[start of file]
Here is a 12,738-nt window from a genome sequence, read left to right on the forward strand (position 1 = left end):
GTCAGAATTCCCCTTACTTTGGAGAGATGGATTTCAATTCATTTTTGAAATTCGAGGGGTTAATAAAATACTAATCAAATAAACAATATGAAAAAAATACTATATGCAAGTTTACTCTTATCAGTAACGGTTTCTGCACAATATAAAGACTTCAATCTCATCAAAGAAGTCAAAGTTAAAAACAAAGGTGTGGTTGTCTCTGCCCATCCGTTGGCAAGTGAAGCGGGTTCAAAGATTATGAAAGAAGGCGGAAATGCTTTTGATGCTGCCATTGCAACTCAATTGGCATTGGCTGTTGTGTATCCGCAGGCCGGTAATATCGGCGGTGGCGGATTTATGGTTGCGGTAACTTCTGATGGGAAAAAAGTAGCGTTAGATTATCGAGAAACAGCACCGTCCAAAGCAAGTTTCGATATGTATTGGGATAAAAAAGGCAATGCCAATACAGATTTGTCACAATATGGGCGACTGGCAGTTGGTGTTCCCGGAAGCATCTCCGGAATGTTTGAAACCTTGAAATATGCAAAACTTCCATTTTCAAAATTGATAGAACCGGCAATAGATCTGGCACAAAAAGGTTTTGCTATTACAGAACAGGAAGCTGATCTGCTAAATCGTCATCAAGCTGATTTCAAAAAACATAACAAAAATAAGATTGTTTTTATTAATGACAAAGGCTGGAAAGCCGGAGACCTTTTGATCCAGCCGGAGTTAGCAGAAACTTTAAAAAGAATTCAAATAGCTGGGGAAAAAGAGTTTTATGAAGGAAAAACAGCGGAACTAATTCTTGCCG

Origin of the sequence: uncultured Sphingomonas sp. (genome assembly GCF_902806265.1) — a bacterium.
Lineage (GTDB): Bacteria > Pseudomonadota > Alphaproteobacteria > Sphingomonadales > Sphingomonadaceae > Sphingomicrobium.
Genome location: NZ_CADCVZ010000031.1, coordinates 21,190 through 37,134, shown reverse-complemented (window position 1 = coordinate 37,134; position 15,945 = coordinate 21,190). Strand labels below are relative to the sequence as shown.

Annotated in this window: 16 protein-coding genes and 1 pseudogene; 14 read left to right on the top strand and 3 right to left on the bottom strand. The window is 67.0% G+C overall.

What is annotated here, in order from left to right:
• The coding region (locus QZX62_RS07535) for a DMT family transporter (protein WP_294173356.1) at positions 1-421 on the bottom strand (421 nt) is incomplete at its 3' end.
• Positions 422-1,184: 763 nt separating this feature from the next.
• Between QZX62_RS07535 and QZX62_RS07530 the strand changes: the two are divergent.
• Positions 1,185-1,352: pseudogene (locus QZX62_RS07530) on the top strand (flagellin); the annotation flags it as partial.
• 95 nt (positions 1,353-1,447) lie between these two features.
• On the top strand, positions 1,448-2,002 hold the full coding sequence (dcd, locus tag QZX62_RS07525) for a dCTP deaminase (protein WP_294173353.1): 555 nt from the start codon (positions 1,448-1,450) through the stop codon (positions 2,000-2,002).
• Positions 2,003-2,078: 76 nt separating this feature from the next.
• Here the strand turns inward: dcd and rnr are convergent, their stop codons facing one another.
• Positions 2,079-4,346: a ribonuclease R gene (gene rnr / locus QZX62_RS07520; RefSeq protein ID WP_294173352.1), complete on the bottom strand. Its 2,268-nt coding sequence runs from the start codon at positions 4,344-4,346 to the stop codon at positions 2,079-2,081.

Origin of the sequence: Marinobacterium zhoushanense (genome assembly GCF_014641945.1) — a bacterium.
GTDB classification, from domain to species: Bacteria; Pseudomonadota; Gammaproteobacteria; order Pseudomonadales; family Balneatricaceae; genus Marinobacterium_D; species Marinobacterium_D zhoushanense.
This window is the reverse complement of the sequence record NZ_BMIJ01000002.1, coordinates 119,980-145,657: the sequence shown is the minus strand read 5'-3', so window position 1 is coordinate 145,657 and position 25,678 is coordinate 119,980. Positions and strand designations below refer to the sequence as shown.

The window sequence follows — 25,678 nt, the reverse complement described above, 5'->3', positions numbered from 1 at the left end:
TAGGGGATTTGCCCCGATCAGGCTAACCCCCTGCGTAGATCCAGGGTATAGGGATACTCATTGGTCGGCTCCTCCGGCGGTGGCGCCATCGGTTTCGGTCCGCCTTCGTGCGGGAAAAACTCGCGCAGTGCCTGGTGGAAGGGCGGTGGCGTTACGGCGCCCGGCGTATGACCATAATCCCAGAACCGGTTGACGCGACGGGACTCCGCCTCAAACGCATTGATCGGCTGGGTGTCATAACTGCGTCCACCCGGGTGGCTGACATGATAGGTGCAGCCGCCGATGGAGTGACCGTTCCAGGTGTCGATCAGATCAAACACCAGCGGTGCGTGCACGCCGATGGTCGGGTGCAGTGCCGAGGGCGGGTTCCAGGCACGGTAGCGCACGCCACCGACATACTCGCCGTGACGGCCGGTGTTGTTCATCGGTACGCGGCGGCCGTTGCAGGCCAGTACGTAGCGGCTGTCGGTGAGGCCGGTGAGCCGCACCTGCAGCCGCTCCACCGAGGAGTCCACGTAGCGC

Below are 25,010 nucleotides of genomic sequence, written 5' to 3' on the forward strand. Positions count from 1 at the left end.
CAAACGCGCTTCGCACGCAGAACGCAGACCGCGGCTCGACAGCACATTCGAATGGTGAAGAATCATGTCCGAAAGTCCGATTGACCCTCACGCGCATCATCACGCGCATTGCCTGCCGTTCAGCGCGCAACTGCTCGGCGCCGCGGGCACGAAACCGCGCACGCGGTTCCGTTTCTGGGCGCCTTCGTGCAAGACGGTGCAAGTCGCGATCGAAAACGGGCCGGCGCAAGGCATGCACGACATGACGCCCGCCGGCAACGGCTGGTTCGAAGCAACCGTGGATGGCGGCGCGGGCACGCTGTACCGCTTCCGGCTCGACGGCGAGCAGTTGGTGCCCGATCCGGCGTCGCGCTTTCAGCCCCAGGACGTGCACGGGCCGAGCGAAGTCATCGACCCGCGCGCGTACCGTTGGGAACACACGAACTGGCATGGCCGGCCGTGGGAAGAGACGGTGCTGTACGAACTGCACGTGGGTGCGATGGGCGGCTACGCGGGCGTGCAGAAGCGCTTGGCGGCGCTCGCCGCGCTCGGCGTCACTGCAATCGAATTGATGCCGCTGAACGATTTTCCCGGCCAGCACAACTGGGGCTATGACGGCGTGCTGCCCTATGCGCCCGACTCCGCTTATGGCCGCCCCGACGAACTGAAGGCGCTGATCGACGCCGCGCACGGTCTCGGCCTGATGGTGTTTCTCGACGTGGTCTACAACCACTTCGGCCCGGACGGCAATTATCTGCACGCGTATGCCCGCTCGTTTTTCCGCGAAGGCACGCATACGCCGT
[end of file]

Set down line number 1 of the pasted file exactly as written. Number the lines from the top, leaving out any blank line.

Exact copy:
Here is a 12,738-nt window from a genome sequence, read left to right on the forward strand (position 1 = left end):